You can extract ﬁles from an archive ﬁle using the tar command. The following example shows you how to extract ﬁles from the files.tar archive ﬁle for placement into the current directory.
$ tar xvf files.tar tar: blocksize = 11 x file1, 1610 bytes, 4 tape blocks x file2, 105 bytes, 1 tape blocks x file3, 218 bytes, 1 tape blocks
Compressing and Archiving Files by Using the jar Command
This section describes how to use the jar command to compress and archive ﬁles. The jar command combines multiple ﬁles into a single archive ﬁle.
The jar Command
The jar command has syntax similar to the tar command, but the jar command compresses the named ﬁles in addition to archiving the ﬁles. The jar command copies and compresses multiple ﬁles into a single archive ﬁle. The jar command is available on any system that uses Java virtual machine (JVM) software.
The syntax for the jar command is:
$ jar options destination filenames
Options for the jar Command
The table below shows the options you can use with the jar command.
|c||Creates a new jar file.|
|t||Lists the table of contents of a jar file.|
|x||Extracts the specified files from the jar file.|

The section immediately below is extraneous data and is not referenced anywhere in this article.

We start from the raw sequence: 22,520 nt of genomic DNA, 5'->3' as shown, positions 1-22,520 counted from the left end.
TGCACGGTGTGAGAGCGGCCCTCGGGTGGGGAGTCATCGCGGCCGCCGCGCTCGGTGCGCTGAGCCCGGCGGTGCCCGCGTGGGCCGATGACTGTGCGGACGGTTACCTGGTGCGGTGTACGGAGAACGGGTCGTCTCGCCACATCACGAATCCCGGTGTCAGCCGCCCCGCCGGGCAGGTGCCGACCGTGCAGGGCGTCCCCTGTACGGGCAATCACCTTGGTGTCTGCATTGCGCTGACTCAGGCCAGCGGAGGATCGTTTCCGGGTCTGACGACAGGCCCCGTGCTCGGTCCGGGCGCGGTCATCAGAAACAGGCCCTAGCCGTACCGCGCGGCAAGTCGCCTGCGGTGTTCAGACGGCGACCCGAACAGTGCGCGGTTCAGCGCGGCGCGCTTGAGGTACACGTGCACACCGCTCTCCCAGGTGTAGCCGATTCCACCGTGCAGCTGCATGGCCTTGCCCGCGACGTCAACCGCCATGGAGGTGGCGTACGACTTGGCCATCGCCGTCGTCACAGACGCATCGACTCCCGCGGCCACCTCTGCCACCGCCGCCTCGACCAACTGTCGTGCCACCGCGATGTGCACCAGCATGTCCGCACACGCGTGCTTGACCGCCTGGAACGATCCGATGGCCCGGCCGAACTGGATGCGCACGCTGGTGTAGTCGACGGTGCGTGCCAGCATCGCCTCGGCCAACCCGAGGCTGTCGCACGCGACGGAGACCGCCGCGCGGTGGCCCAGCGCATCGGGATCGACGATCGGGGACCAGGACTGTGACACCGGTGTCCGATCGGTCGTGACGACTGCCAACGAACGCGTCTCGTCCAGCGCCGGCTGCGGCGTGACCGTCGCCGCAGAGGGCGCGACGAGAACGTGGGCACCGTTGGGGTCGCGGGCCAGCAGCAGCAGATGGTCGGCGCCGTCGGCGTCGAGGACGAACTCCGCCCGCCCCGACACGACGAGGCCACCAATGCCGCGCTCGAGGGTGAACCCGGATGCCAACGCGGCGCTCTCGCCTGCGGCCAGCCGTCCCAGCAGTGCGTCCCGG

|f||Specifies the jar file to process (for example, /tmp/file.jar). The jar command sends the data to the screen (stdout) if the f option is not used.|
|v||Executes in verbose mode.|
Adding All the Files in a Directory to an Archive
The following example shows how to use the jar command to copy and compress multiple ﬁles into a single archive ﬁle called bundle.jar.
$ ls dante dir2 dir5 file.2 file3 fruit tutor.vi dante_1 dir3 file.1 file2 file4 fruit2 dir1 dir4 file1 file.3 files.tar practice $ jar cvf /tmp/bundle.jar * added manifest adding: dante(in = 1319) (out= 744)(deflated 43%) adding: dante_1(in = 368) (out= 242)(deflated 34%) adding: dir1/(in = 0) (out= 0)(stored 0%) adding: dir1/coffees/(in = 0) (out= 0)(stored 0%) adding: dir1/coffees/beans/(in = 0) (out= 0)(stored 0%) adding: dir1/coffees/beans/beans(in = 12288) (out= 3161)(deflated 74%) adding: dir1/coffees/nuts(in = 0) (out= 0)(stored 0%) adding: dir1/coffees/brands(in = 0) (out= 0)(stored 0%) adding: dir1/fruit/(in = 0) (out= 0)(stored 0%) adding: dir1/trees/(in = 0) (out= 0)(stored 0%) ... (output truncated)